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How to make population pyramid

Latest update on 28th August 2019

The purpose of this page is to explain how to easily make population pyramid using free software. Basically I explain it in Windows environment, but the all free softwares used here can run on not only Windows but also Mac OS X and Linux, so that the explanation may be applicable to Mac and Linux environment, too.

Required softwares and how to install those

The following 3 softwares are needed.

  1. LibreOffice: It's office software (available from here), but the needed components to make population pyramid are Calc (spread sheet) and optionally Draw (vector graphics editor). If you already have Microsoft Office in your computer, of course you can use Excel. If you don't like LibreOffice, other free spreadsheet software such as Gnumeric Portable or EtherCalc can be used.
  2. R: Now it's very famous as statistical data analyzer and/or script language, but it has powerful functions to make graph by combination of low-level graphic elements (available from CRAN). In addition, the graph made by R can easily be exported as raster graphics format such as jpeg and png, and also as vector graphics format such as pdf and windows metafile. To install it, you may download the suitable version of R for your OS from CRAN, and execute it. Further explanation is given within this site (in Japanese).
  3. The pyramid package: I developed R package specifically to make population pyramid. The development process is described here (in Japanese) (You can download pyramid_1.5.zip here). To install the pyramid package to your R, if internet connection is available on your computer, just type install.packages("pyramid") and press enter key to R console's prompt. If your computer is not connected to the internet, you may copy the pyramid_1.5.zip to somewhere in your computer and type utils:::menuInstallLocal() to prompt, then select the pyramid_1.5.zip.

Data Sources

You may use your own data based on hand-made census or aggregated data provided by government or other official institutions. Nonetheless, the data needed to make population pyramid is always sex-and-age specific population.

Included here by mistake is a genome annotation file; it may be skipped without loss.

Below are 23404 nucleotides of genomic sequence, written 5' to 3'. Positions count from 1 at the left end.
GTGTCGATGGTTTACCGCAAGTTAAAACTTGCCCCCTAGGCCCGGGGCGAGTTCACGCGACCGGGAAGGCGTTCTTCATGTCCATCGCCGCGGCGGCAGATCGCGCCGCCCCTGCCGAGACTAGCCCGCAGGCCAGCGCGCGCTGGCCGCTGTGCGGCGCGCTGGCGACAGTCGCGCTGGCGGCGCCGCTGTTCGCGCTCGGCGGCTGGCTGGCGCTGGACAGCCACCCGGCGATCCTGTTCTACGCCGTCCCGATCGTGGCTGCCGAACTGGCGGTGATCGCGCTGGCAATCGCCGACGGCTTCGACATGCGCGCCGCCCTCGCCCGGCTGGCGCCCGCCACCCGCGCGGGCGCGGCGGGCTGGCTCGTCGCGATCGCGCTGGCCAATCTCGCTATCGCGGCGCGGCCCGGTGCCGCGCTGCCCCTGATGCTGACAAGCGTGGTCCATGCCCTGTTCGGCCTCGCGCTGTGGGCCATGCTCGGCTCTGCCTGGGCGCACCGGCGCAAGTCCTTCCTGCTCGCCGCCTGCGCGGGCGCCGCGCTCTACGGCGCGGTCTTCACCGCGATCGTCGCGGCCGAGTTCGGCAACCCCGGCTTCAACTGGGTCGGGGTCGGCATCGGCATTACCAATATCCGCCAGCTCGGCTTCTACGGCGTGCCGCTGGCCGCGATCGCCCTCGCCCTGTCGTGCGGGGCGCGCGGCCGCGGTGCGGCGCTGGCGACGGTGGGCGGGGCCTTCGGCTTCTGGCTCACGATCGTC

Basic procedures to make population pyramid (1)

First of all, I explain how to make population pyramid for already aggregated official statistics of Japan, using the function pyramid() or pyramids().

You need the sex/age class-specific population, the periods of age-classes, and axis information (if axis is not specified, automatically calculated from maximum value). After downloading the file from e-Stat or other web site, you have to make the text file extracted those information from original file. For that purpose, one of the easy ways is described below, using an example of Nagno prefecture Japan.

  1. The census data for Nagano prefecture 2015 is available from Census 2015 > Basic summary tables > Prefecture result > 20 Nagano. You can download 3-1 Age (for each years old) and sex specific population in CSV format. Run Calc of LibreOffice from task tray, then drag and drop the downloaded CSV file. You may find a dialogue to specify options. If the Japanese characters are shown improperly, you should change the character code pages and specify comma instead of tab as field separater. After reading, column B is classification of population, where the combimation of sex category (males and females, males, females) and nationality (total or only Japanese) is given as 3 digits code. To use total males, the row of 201 should be used, and to use total females, the row of 301 should be used. The column E indicates the classification of regions, 4 kinds [whole prefecture "Ĺԩ", DID area only, town area, rural area]. For whole prefecture, select the row of "Ĺԩ". The 12th row indicates age, where column G is for age 0, column DM is for 110 years or older, whereas column DN is for people with unknown age. How to treat unknown age is difficult issue, but I simply omit those from drawing here.
  2. Next, you may select [File (F)] and make new worksheet. Type "Age" into A1, "0" into A2, "1" into A3, and select A2 and A3, you may find black dot in bottom right of A3, then drag it downward to A112. A4 to A112 is automatically filled by sequential integers. Next, type "Males" into B1 and go back to the previous worksheet file, then select from G21 to DM21 and copy those to clipboard. Then go to the new worksheet again, right click B2 and paste special with transposing the copied area. Next, type "Females" into C1 and go back to the previous worksheet again, select from G29 to DM29 and copy to clipboard, then go to the new worksheet again, right click C2 and paste special with transposing the copied area. In this data several cells with no individual are filled by "-", but it has to be replaced by "0". If you forget it, when you read this worksheet as text file, both variables of Males and Females become factor type, which lead you to fail to make the pyramid graph.
  3. Select [File (F)] and [Save], then set "text CSV" as file type, then save the file with appropriate name. When you see the dialogue to ask the filed option, you should select {tab} for field separator. Then you can make the text file for R such as nagano-table-2015.csv. After that, you can close Calc.